vitamin K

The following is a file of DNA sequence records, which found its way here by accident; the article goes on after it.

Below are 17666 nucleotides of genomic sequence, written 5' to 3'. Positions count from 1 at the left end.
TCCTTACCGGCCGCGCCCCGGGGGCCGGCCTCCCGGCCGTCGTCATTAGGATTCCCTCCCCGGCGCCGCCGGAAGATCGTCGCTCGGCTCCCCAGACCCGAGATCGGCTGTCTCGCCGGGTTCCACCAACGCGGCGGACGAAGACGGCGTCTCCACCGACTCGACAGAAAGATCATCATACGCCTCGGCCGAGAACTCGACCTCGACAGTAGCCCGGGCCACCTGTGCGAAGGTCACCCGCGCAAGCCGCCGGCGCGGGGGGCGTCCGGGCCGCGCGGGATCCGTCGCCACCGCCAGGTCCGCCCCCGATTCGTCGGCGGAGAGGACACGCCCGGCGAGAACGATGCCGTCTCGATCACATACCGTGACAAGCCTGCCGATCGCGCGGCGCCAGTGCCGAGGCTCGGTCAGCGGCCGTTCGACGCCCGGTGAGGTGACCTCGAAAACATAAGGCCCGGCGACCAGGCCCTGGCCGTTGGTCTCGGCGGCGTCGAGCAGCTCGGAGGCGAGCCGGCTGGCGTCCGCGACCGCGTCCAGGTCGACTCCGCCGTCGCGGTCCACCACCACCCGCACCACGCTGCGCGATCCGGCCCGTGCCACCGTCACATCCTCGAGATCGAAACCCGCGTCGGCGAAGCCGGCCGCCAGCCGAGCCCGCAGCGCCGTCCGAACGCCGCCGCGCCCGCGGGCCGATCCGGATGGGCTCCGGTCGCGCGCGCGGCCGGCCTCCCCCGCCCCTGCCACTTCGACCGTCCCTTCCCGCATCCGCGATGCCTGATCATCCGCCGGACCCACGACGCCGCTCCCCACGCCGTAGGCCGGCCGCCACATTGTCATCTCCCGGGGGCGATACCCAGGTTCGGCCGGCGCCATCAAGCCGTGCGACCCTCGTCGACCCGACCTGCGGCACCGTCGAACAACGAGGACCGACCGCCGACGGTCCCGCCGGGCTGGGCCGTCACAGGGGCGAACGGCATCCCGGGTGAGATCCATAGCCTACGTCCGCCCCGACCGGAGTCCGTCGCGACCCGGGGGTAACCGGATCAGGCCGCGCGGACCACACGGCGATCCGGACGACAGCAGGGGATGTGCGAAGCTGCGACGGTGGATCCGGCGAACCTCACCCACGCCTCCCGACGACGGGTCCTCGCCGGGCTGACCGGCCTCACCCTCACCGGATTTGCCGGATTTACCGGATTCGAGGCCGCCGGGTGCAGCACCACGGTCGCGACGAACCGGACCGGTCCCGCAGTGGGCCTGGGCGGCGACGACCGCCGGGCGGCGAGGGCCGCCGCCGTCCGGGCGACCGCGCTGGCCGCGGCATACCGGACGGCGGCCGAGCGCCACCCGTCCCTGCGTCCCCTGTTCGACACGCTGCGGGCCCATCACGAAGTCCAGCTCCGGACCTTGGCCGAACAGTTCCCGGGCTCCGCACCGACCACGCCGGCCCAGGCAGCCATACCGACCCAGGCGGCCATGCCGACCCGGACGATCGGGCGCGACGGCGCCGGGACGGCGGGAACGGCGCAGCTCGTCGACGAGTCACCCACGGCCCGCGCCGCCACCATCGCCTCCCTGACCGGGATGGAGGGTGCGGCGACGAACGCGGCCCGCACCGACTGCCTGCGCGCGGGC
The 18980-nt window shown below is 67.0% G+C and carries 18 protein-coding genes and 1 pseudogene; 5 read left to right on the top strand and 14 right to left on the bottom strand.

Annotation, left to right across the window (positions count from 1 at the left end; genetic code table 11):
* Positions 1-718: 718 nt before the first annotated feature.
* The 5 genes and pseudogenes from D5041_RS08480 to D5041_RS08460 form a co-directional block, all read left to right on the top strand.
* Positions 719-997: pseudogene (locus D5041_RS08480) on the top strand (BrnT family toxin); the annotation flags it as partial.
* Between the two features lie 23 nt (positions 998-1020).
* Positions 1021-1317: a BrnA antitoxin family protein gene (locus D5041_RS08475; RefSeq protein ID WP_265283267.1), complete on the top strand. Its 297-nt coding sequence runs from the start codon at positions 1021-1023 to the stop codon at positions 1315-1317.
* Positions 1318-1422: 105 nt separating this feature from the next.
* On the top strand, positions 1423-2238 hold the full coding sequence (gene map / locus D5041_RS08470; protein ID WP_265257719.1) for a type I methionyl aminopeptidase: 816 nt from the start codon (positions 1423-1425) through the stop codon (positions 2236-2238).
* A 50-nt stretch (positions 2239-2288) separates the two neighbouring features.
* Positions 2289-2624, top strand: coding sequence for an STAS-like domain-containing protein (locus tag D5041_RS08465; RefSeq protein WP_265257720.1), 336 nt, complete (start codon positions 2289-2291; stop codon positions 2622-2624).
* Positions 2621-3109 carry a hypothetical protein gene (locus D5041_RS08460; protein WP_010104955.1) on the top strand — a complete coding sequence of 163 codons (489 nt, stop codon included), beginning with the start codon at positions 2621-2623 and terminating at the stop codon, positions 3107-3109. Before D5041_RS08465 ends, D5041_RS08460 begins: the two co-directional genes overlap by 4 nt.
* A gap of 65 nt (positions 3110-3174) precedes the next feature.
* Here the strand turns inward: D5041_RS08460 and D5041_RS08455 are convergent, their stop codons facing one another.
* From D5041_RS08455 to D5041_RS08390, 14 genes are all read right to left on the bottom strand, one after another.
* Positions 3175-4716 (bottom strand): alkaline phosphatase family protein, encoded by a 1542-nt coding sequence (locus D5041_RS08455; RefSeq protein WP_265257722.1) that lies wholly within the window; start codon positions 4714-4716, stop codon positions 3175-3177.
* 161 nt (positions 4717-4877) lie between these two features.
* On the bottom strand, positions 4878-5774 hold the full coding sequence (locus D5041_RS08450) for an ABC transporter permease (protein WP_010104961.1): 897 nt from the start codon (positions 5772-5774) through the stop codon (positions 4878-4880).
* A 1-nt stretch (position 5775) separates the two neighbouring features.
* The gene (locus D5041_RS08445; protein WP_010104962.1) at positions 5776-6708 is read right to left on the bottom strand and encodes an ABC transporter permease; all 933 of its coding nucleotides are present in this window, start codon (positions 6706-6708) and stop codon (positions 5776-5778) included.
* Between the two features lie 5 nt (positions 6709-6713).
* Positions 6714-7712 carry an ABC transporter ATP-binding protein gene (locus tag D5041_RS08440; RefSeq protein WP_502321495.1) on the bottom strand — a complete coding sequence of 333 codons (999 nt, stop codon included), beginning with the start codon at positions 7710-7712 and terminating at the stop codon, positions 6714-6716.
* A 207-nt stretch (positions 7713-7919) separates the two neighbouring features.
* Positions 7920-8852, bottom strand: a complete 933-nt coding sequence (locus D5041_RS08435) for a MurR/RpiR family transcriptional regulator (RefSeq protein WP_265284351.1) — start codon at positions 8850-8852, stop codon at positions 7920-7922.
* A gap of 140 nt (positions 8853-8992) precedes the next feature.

vitamin K An oil-soluble vitamin essential to the normal clotting of blood. Vitamin K is normally made within the body by intestinal bacteria, but it is also found in many foods, including leafy green vegetables, yogurt, egg yolk, and fish-liver oils. Deficiency may occur following the administration of drugs that inhibit the growth of the vitamin-synthesizing bacteria or as a result of disorders affecting the production or flow of bile necessary for the intestinal absorption of vitamin K. In newborn babies, the absence of intestinal bacteria coupled with the absence of body stores of vitamin K may result in hemorrhagic disease of the newborn. This is a dangerous condition because there can be bleeding into critical organs such as the brain. This disorder can be prevented by the administration of vitamin K to the baby shortly after birth or to the mother during labor. Daily adult requirement is 65 micrograms.